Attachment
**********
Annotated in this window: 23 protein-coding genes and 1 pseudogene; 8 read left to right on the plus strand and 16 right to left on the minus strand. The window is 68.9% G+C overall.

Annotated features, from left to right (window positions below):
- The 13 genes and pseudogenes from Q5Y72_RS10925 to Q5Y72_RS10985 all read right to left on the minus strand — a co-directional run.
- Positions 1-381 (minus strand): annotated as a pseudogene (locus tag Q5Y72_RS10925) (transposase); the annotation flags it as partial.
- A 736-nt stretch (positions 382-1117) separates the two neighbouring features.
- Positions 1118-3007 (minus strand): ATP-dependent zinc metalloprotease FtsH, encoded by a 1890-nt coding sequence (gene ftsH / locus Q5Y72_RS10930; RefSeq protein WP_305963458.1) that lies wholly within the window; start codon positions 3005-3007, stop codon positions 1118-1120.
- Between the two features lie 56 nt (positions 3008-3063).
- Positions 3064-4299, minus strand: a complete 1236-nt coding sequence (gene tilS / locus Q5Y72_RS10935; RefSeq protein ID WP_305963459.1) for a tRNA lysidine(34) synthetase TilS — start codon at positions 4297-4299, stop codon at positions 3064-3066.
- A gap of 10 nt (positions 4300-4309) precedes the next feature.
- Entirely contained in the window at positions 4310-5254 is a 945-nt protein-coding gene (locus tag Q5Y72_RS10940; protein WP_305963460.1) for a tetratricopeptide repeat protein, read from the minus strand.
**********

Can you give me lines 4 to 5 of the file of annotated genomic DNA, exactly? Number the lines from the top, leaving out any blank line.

- Positions 1-381 (minus strand): annotated as a pseudogene (locus tag Q5Y72_RS10925) (transposase); the annotation flags it as partial.
- A 736-nt stretch (positions 382-1117) separates the two neighbouring features.